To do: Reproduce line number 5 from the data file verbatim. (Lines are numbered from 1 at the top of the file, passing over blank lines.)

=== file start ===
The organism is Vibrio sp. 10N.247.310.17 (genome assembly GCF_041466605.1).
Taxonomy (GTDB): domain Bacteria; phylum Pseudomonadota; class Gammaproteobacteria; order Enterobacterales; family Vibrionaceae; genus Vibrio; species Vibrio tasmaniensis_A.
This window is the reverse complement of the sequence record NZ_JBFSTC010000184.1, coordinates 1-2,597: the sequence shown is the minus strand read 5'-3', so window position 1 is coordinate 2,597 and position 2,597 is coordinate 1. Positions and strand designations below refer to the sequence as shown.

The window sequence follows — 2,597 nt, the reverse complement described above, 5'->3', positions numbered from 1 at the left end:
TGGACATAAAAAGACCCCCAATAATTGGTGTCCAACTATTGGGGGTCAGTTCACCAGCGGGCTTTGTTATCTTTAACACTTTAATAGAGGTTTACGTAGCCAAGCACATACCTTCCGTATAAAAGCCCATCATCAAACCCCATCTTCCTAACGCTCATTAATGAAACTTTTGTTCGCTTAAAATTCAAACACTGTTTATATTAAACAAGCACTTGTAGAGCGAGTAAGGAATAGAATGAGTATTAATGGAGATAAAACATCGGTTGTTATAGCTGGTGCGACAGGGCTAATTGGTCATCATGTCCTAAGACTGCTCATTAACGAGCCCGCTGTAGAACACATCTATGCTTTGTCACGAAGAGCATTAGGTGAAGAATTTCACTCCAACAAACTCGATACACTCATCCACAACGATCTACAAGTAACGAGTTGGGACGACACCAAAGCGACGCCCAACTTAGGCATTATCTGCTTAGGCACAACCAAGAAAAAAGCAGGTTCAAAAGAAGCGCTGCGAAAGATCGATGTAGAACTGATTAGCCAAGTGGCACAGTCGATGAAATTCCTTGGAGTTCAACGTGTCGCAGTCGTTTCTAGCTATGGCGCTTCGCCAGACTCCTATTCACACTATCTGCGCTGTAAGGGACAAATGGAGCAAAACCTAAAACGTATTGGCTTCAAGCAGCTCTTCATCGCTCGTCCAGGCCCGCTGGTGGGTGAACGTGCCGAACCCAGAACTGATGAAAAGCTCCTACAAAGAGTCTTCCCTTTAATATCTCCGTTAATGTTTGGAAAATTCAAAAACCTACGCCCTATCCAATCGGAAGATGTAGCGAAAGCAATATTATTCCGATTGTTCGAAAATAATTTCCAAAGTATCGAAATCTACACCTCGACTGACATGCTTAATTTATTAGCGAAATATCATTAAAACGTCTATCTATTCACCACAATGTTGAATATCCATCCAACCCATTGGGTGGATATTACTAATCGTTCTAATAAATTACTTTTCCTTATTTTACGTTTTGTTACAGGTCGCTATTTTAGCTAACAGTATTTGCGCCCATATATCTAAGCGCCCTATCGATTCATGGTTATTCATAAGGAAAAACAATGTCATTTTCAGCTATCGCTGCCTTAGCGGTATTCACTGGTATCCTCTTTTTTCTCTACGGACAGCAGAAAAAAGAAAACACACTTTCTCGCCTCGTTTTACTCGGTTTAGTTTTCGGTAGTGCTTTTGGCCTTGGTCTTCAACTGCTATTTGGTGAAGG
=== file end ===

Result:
TGGACATAAAAAGACCCCCAATAATTGGTGTCCAACTATTGGGGGTCAGTTCACCAGCGGGCTTTGTTATCTTTAACACTTTAATAGAGGTTTACGTAGCCAAGCACATACCTTCCGTATAAAAGCCCATCATCAAACCCCATCTTCCTAACGCTCATTAATGAAACTTTTGTTCGCTTAAAATTCAAACACTGTTTATATTAAACAAGCACTTGTAGAGCGAGTAAGGAATAGAATGAGTATTAATGGAGATAAAACATCGGTTGTTATAGCTGGTGCGACAGGGCTAATTGGTCATCATGTCCTAAGACTGCTCATTAACGAGCCCGCTGTAGAACACATCTATGCTTTGTCACGAAGAGCATTAGGTGAAGAATTTCACTCCAACAAACTCGATACACTCATCCACAACGATCTACAAGTAACGAGTTGGGACGACACCAAAGCGACGCCCAACTTAGGCATTATCTGCTTAGGCACAACCAAGAAAAAAGCAGGTTCAAAAGAAGCGCTGCGAAAGATCGATGTAGAACTGATTAGCCAAGTGGCACAGTCGATGAAATTCCTTGGAGTTCAACGTGTCGCAGTCGTTTCTAGCTATGGCGCTTCGCCAGACTCCTATTCACACTATCTGCGCTGTAAGGGACAAATGGAGCAAAACCTAAAACGTATTGGCTTCAAGCAGCTCTTCATCGCTCGTCCAGGCCCGCTGGTGGGTGAACGTGCCGAACCCAGAACTGATGAAAAGCTCCTACAAAGAGTCTTCCCTTTAATATCTCCGTTAATGTTTGGAAAATTCAAAAACCTACGCCCTATCCAATCGGAAGATGTAGCGAAAGCAATATTATTCCGATTGTTCGAAAATAATTTCCAAAGTATCGAAATCTACACCTCGACTGACATGCTTAATTTATTAGCGAAATATCATTAAAACGTCTATCTATTCACCACAATGTTGAATATCCATCCAACCCATTGGGTGGATATTACTAATCGTTCTAATAAATTACTTTTCCTTATTTTACGTTTTGTTACAGGTCGCTATTTTAGCTAACAGTATTTGCGCCCATATATCTAAGCGCCCTATCGATTCATGGTTATTCATAAGGAAAAACAATGTCATTTTCAGCTATCGCTGCCTTAGCGGTATTCACTGGTATCCTCTTTTTTCTCTACGGACAGCAGAAAAAAGAAAACACACTTTCTCGCCTCGTTTTACTCGGTTTAGTTTTCGGTAGTGCTTTTGGCCTTGGTCTTCAACTGCTATTTGGTGAAGG